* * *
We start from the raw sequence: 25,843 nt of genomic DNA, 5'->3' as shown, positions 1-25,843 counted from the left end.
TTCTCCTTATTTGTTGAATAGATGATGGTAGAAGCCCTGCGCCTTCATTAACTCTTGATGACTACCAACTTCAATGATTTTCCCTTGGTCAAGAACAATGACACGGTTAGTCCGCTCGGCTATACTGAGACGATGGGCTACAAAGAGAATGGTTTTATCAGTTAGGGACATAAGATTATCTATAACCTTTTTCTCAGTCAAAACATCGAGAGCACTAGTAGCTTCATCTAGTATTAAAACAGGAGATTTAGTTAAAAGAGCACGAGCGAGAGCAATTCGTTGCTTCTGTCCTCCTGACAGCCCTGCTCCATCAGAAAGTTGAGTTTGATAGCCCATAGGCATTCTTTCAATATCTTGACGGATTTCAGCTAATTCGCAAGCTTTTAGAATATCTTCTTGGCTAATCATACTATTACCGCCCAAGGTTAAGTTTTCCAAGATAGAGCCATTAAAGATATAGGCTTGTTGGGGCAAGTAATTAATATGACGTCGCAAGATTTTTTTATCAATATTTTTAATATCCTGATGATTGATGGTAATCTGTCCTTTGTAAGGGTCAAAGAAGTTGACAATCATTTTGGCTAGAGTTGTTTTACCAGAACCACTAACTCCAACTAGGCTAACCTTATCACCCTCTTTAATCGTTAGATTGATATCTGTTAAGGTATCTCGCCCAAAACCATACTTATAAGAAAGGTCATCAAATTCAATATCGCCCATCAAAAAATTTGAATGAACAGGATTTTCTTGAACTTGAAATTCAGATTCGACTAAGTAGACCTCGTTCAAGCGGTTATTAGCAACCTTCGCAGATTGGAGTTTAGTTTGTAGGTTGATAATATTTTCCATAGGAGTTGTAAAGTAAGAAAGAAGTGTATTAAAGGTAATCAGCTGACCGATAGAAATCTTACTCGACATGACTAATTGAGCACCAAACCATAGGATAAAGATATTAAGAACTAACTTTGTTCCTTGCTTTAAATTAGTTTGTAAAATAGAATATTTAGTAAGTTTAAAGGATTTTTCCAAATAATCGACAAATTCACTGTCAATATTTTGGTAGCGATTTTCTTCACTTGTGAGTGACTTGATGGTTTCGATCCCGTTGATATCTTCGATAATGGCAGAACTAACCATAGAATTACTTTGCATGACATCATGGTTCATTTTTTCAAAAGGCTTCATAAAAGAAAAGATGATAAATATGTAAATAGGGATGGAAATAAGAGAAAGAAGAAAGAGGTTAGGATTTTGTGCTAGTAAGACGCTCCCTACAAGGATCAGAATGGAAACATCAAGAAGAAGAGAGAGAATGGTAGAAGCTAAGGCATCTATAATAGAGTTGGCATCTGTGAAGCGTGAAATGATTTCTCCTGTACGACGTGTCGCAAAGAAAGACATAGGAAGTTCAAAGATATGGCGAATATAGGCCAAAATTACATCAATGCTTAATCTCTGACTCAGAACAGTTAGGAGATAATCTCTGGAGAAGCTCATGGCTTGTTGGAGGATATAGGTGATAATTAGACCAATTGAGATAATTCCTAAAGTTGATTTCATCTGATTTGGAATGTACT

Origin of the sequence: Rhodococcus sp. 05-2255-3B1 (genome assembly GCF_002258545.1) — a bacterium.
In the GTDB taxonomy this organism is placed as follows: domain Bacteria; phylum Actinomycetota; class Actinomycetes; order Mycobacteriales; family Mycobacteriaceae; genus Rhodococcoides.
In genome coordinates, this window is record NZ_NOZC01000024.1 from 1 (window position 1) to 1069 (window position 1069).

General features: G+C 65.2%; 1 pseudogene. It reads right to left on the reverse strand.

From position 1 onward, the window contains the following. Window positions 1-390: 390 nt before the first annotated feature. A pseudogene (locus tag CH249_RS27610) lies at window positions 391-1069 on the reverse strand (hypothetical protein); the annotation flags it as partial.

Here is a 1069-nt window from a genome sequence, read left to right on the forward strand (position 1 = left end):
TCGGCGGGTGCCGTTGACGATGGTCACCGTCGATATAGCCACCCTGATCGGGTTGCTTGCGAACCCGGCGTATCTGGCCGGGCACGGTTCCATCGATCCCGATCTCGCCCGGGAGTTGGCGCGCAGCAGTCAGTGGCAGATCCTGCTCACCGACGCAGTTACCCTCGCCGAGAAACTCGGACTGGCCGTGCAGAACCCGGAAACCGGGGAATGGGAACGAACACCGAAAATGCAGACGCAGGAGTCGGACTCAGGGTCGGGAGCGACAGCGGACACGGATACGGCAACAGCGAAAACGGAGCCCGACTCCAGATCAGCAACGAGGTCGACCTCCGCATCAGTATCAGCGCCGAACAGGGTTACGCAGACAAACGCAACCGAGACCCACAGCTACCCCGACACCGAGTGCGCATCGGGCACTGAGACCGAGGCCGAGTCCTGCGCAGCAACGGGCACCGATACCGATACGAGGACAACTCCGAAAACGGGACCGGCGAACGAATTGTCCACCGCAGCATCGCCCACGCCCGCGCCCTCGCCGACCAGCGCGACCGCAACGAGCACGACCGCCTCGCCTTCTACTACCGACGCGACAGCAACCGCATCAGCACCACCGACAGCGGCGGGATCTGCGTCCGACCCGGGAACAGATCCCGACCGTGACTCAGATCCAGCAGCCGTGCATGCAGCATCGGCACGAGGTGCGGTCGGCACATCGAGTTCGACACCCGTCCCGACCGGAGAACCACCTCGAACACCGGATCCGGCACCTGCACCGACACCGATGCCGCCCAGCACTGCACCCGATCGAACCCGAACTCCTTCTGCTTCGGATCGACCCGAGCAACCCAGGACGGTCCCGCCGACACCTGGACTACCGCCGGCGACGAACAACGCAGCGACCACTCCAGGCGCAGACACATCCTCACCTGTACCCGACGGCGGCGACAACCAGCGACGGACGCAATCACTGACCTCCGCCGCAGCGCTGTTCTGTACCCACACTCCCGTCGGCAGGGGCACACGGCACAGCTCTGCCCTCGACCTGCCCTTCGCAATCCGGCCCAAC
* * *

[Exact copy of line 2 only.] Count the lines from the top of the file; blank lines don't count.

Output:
TTCTCCTTATTTGTTGAATAGATGATGGTAGAAGCCCTGCGCCTTCATTAACTCTTGATGACTACCAACTTCAATGATTTTCCCTTGGTCAAGAACAATGACACGGTTAGTCCGCTCGGCTATACTGAGACGATGGGCTACAAAGAGAATGGTTTTATCAGTTAGGGACATAAGATTATCTATAACCTTTTTCTCAGTCAAAACATCGAGAGCACTAGTAGCTTCATCTAGTATTAAAACAGGAGATTTAGTTAAAAGAGCACGAGCGAGAGCAATTCGTTGCTTCTGTCCTCCTGACAGCCCTGCTCCATCAGAAAGTTGAGTTTGATAGCCCATAGGCATTCTTTCAATATCTTGACGGATTTCAGCTAATTCGCAAGCTTTTAGAATATCTTCTTGGCTAATCATACTATTACCGCCCAAGGTTAAGTTTTCCAAGATAGAGCCATTAAAGATATAGGCTTGTTGGGGCAAGTAATTAATATGACGTCGCAAGATTTTTTTATCAATATTTTTAATATCCTGATGATTGATGGTAATCTGTCCTTTGTAAGGGTCAAAGAAGTTGACAATCATTTTGGCTAGAGTTGTTTTACCAGAACCACTAACTCCAACTAGGCTAACCTTATCACCCTCTTTAATCGTTAGATTGATATCTGTTAAGGTATCTCGCCCAAAACCATACTTATAAGAAAGGTCATCAAATTCAATATCGCCCATCAAAAAATTTGAATGAACAGGATTTTCTTGAACTTGAAATTCAGATTCGACTAAGTAGACCTCGTTCAAGCGGTTATTAGCAACCTTCGCAGATTGGAGTTTAGTTTGTAGGTTGATAATATTTTCCATAGGAGTTGTAAAGTAAGAAAGAAGTGTATTAAAGGTAATCAGCTGACCGATAGAAATCTTACTCGACATGACTAATTGAGCACCAAACCATAGGATAAAGATATTAAGAACTAACTTTGTTCCTTGCTTTAAATTAGTTTGTAAAATAGAATATTTAGTAAGTTTAAAGGATTTTTCCAAATAATCGACAAATTCACTGTCAATATTTTGGTAGCGATTTTCTTCACTTGTGAGTGACTTGATGGTTTCGATCCCGTTGATATCTTCGATAATGGCAGAACTAACCATAGAATTACTTTGCATGACATCATGGTTCATTTTTTCAAAAGGCTTCATAAAAGAAAAGATGATAAATATGTAAATAGGGATGGAAATAAGAGAAAGAAGAAAGAGGTTAGGATTTTGTGCTAGTAAGACGCTCCCTACAAGGATCAGAATGGAAACATCAAGAAGAAGAGAGAGAATGGTAGAAGCTAAGGCATCTATAATAGAGTTGGCATCTGTGAAGCGTGAAATGATTTCTCCTGTACGACGTGTCGCAAAGAAAGACATAGGAAGTTCAAAGATATGGCGAATATAGGCCAAAATTACATCAATGCTTAATCTCTGACTCAGAACAGTTAGGAGATAATCTCTGGAGAAGCTCATGGCTTGTTGGAGGATATAGGTGATAATTAGACCAATTGAGATAATTCCTAAAGTTGATTTCATCTGATTTGGAATGTACT